The light swayed back and forth with the wind and produced deep, shifting shadows.
Imagine walking through St. George's Square or down one of other old city streets at night with the lamps swaying back and forth in the breeze!

Unfortunately, there is no evidence of this dramatic lighting in the postcard.  Although the moon appears to be casting shadows, the street lights do not.  In fact, this observation suggests that this postcard is not quite what it appears to be: Why is the moon casting shadows but not the street lighting?  The answer is that this postcard scene is taken from a daytime photo of the Square, not one taken at night!  Have a look at the following postcard:

Look familiar?  In fact, this treatment of daylight images is not so unusual.  The trope involved taking a daylight image, darkening the sky and scenery, adding a moon wreathed in wispy clouds, then making other corrections, such as erasing a lady's parasol in this case.  Fiendishly, the colourizer has also erased the town clock, which is clearly visible in the daylight image.  In fact, this picture must date from after November 1906, when the clock in the Old Post Office was installed, but before the island in the middle of the Square was turned into an oval shape later in 1908.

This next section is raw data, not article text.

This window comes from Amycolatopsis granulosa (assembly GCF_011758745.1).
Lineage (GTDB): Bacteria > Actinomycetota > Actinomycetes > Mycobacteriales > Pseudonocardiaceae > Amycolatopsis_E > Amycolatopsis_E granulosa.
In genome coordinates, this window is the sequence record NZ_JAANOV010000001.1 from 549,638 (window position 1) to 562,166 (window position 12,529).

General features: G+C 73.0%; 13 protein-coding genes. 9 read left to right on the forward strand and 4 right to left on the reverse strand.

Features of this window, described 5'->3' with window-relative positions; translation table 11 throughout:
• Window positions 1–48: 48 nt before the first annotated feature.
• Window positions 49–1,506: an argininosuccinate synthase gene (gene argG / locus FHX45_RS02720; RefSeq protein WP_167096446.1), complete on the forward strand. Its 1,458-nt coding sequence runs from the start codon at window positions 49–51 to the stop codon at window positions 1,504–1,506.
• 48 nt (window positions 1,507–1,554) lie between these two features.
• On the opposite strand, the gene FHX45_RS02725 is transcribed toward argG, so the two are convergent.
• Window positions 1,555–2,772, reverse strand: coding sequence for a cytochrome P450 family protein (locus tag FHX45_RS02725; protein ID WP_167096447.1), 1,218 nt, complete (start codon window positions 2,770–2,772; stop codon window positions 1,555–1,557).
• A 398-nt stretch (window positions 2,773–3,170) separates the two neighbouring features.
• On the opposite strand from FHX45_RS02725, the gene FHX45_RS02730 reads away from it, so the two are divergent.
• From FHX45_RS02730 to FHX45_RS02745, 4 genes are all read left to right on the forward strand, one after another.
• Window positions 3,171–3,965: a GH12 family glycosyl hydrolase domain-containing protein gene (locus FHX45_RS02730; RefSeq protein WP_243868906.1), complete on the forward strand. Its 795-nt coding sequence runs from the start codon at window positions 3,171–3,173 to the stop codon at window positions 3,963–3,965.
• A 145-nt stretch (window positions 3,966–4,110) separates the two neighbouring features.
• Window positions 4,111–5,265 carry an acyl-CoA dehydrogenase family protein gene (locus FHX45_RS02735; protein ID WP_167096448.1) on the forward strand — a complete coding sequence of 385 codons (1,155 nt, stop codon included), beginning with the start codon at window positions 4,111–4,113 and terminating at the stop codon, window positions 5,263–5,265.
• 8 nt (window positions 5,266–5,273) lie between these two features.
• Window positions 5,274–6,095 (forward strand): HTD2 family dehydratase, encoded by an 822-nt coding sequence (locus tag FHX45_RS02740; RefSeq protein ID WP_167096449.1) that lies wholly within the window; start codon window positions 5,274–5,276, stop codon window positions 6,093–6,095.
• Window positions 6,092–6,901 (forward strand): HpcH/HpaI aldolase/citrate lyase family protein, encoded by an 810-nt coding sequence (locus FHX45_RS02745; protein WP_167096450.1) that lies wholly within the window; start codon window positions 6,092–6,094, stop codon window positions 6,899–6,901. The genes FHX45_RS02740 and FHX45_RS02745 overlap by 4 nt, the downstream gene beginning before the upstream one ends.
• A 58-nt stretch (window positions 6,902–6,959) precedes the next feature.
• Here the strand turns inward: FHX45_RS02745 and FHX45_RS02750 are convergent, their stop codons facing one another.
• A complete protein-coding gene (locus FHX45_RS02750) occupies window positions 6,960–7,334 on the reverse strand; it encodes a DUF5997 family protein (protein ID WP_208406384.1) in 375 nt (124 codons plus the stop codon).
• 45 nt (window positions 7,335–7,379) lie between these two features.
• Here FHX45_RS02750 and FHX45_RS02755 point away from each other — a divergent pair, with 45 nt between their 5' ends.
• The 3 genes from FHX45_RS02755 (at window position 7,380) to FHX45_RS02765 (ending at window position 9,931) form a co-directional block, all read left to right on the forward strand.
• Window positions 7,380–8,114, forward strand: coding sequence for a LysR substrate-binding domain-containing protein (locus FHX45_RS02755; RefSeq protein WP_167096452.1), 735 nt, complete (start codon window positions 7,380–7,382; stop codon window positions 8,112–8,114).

Here is the scene today in Google Streetview:

Although the central island is long gone, the street light at the corner of Quebec and Wyndham streets, near the center middle-ground, is near to the location of the old arc lamp pole.  How many of the City's youth have promiscuously promenaded beneath it, I wonder?